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Pocket GPS at CTIA Wireless 2009 | Nuance Speech Solutions Interview - Talking Technology

nuance-gpsSpeech solutions company Nuance Communications are currently demonstrating their products at CTIA Wireless 2009, Las Vegas. Nuance are based in Burlington, Massachusetts and predict their 2009 revenue to exceed a billion dollars.

All of the top 10 personal navigation device manufacturers use Nuance speech and they claim that over a billion mobile devices will include their speech technology within 3 years.

To continue our series of interviews that we are running alongside Pocket GPS's own visit to CTIA we asked Arnd Weil, Automotive and PND Business General Manager, about Nuance's GPS related work.

Arnd Weil Nuance Q:Who are your customers?
A: Nuance's automotive speech solutions have been successfully implemented in more than ten million cars worldwide, representing more than 100 automobile models from more than 25 automobile brands from all major car manufacturers, including Chrysler, Fiat, Ford, Hyundai and Mercedes as well as quality Tier 1 suppliers, such as Alpine, Bosch Blaupunkt and Microsoft.

Nearly all of the major portable navigation device manufacturers, including TomTom, Mio, Medion and Navigon, are already delivering improved safety and ease of use with Nuance's speech recognition and text to speech software. In fact, there are 10 million that have shipped to date with Nuance's technology - including the new TomTom GO Live 740 that features more than 130 speech recognition-driven commands.

Q: According to a study by Maix Research and Consulting, eight out of nine speech-enabled car owners regularly use voice recognition systems for control and guidance on the roads. Why do you think drivers find 2-way speech solutions so important for navigation devices?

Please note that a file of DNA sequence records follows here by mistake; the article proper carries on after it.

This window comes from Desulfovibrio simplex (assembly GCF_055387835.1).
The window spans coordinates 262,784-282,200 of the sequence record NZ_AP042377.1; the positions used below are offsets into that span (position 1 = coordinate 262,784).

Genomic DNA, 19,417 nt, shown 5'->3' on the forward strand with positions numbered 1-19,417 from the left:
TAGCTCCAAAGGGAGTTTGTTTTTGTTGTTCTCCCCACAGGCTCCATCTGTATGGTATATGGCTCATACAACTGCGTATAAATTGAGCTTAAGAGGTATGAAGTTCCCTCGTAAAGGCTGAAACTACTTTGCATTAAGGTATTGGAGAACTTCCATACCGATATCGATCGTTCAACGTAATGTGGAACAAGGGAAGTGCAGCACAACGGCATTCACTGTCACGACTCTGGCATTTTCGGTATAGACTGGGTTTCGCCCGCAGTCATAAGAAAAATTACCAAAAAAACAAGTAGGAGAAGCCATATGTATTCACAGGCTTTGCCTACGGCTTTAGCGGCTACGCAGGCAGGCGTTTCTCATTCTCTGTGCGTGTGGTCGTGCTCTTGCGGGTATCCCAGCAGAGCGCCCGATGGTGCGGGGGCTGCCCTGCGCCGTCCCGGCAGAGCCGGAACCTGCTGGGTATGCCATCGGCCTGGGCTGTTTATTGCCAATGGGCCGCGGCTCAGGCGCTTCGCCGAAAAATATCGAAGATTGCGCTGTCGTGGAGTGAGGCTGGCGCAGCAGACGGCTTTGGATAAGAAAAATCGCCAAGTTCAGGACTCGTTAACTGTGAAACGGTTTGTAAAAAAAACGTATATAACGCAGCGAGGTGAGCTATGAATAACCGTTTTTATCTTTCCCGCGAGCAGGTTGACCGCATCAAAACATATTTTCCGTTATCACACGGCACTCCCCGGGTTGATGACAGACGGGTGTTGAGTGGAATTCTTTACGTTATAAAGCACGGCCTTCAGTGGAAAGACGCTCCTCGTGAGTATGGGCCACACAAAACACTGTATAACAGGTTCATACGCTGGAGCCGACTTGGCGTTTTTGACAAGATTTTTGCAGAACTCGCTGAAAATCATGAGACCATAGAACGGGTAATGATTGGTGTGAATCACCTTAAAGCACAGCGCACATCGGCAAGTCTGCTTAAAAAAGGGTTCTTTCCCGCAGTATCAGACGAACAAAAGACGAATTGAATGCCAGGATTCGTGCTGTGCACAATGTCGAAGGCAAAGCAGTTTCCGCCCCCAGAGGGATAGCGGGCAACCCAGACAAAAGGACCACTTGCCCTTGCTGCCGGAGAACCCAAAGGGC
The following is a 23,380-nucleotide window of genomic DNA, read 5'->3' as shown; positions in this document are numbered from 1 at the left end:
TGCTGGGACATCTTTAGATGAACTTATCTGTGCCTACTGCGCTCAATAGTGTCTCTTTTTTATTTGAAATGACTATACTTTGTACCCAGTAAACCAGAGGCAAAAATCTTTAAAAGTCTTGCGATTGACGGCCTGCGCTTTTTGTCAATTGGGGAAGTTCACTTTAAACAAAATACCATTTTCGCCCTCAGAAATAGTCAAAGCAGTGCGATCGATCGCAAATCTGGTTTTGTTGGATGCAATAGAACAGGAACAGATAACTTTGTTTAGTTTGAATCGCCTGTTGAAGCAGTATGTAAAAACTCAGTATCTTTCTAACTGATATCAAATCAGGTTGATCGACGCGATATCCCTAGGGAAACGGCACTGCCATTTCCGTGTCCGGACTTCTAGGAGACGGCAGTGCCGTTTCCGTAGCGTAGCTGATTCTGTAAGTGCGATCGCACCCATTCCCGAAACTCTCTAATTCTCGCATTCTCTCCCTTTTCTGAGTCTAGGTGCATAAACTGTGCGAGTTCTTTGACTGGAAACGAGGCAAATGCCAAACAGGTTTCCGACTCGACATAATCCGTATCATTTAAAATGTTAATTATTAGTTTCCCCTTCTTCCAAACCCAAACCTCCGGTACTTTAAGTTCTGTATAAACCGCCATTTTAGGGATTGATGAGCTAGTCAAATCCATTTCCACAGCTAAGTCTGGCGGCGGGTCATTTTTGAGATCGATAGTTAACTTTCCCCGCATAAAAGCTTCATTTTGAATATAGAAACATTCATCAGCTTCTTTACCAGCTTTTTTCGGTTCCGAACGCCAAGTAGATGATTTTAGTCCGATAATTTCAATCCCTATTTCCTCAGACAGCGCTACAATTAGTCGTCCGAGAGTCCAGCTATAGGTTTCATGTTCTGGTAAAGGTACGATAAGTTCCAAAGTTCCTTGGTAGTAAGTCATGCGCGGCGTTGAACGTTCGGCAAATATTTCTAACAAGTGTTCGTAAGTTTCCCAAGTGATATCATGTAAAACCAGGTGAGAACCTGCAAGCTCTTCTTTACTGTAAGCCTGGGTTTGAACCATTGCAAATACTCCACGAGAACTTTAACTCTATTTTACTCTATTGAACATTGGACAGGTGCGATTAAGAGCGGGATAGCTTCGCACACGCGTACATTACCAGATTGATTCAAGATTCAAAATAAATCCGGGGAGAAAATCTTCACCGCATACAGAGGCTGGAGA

A: Nuance's speech technology addresses the need for short and user friendly dialogues and leverages a robust and extremely comprehensive database that captures hundreds of thousands of street names, and features multilingual input support for destinations in foreign countries.

We address the challenges of integrating speech technology by offering several different solutions, including means of handling ambient car noise and a very large vocabulary size within the given central processing unit constraints; dealing effectively with the multi-lingual issues inherent in speech-enabled navigation features; and ultimately, delivering a more natural driver interface without compromising system accuracy or performance.

We are also addressing one-shot destination entry, where drivers can simply say in one phrase the address, street and city, reducing the amount of confirmations with the system.

Q: Nuance cites driver safety as a significant benefit, can you expand on this?
A: As personal navigation devices grow in popularity and gain recognition as essential tools for today's mobile consumer market, speech can add considerable value in terms of both safety and ease of use.

Speech can be used to simplify information input, provide audio feedback, and reduce driver distraction. More specifically, speech technology enables voice destination entry, and through synthesized speech capabilities, delivers detailed spoken driving instructions that reduce the wrong turns, aggravation, and wasted time often associated with navigating through unfamiliar areas.


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